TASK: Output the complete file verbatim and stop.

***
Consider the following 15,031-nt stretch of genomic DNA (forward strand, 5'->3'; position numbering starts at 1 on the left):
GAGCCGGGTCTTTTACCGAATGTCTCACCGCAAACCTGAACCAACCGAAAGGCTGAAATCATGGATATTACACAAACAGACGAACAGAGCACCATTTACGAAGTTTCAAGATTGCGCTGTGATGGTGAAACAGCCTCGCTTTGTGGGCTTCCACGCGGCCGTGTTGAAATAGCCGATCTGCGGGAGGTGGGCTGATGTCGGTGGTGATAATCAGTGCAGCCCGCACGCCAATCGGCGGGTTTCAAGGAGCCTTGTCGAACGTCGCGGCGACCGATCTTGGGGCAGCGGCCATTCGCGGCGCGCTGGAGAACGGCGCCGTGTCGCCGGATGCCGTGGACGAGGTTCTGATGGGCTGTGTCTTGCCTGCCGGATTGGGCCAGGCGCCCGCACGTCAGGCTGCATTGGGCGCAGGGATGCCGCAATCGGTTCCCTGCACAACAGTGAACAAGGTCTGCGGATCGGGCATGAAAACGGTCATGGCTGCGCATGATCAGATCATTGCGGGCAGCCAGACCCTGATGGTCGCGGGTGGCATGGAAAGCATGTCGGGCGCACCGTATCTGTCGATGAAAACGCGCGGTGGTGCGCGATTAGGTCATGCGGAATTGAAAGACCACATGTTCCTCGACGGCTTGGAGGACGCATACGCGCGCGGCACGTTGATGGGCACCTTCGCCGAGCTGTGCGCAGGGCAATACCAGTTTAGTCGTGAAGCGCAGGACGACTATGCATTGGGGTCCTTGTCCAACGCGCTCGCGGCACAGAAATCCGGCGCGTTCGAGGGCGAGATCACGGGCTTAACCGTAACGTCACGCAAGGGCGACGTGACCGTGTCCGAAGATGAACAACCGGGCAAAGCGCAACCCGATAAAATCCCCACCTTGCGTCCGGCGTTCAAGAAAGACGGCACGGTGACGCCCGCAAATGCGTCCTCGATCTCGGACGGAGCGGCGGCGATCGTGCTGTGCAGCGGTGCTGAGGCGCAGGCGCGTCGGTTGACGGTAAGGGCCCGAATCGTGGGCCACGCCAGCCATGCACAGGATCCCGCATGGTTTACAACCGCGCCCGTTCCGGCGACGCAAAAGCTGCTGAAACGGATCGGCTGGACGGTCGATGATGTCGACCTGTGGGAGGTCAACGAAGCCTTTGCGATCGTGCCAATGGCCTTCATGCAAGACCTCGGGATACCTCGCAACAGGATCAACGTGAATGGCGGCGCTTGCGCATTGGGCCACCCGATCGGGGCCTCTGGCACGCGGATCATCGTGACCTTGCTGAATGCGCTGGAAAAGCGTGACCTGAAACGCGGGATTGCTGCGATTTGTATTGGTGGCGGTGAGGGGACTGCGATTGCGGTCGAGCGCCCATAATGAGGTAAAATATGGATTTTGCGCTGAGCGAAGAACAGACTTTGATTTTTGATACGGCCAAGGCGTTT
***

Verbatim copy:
Consider the following 15,031-nt stretch of genomic DNA (forward strand, 5'->3'; position numbering starts at 1 on the left):
GAGCCGGGTCTTTTACCGAATGTCTCACCGCAAACCTGAACCAACCGAAAGGCTGAAATCATGGATATTACACAAACAGACGAACAGAGCACCATTTACGAAGTTTCAAGATTGCGCTGTGATGGTGAAACAGCCTCGCTTTGTGGGCTTCCACGCGGCCGTGTTGAAATAGCCGATCTGCGGGAGGTGGGCTGATGTCGGTGGTGATAATCAGTGCAGCCCGCACGCCAATCGGCGGGTTTCAAGGAGCCTTGTCGAACGTCGCGGCGACCGATCTTGGGGCAGCGGCCATTCGCGGCGCGCTGGAGAACGGCGCCGTGTCGCCGGATGCCGTGGACGAGGTTCTGATGGGCTGTGTCTTGCCTGCCGGATTGGGCCAGGCGCCCGCACGTCAGGCTGCATTGGGCGCAGGGATGCCGCAATCGGTTCCCTGCACAACAGTGAACAAGGTCTGCGGATCGGGCATGAAAACGGTCATGGCTGCGCATGATCAGATCATTGCGGGCAGCCAGACCCTGATGGTCGCGGGTGGCATGGAAAGCATGTCGGGCGCACCGTATCTGTCGATGAAAACGCGCGGTGGTGCGCGATTAGGTCATGCGGAATTGAAAGACCACATGTTCCTCGACGGCTTGGAGGACGCATACGCGCGCGGCACGTTGATGGGCACCTTCGCCGAGCTGTGCGCAGGGCAATACCAGTTTAGTCGTGAAGCGCAGGACGACTATGCATTGGGGTCCTTGTCCAACGCGCTCGCGGCACAGAAATCCGGCGCGTTCGAGGGCGAGATCACGGGCTTAACCGTAACGTCACGCAAGGGCGACGTGACCGTGTCCGAAGATGAACAACCGGGCAAAGCGCAACCCGATAAAATCCCCACCTTGCGTCCGGCGTTCAAGAAAGACGGCACGGTGACGCCCGCAAATGCGTCCTCGATCTCGGACGGAGCGGCGGCGATCGTGCTGTGCAGCGGTGCTGAGGCGCAGGCGCGTCGGTTGACGGTAAGGGCCCGAATCGTGGGCCACGCCAGCCATGCACAGGATCCCGCATGGTTTACAACCGCGCCCGTTCCGGCGACGCAAAAGCTGCTGAAACGGATCGGCTGGACGGTCGATGATGTCGACCTGTGGGAGGTCAACGAAGCCTTTGCGATCGTGCCAATGGCCTTCATGCAAGACCTCGGGATACCTCGCAACAGGATCAACGTGAATGGCGGCGCTTGCGCATTGGGCCACCCGATCGGGGCCTCTGGCACGCGGATCATCGTGACCTTGCTGAATGCGCTGGAAAAGCGTGACCTGAAACGCGGGATTGCTGCGATTTGTATTGGTGGCGGTGAGGGGACTGCGATTGCGGTCGAGCGCCCATAATGAGGTAAAATATGGATTTTGCGCTGAGCGAAGAACAGACTTTGATTTTTGATACGGCCAAGGCGTTT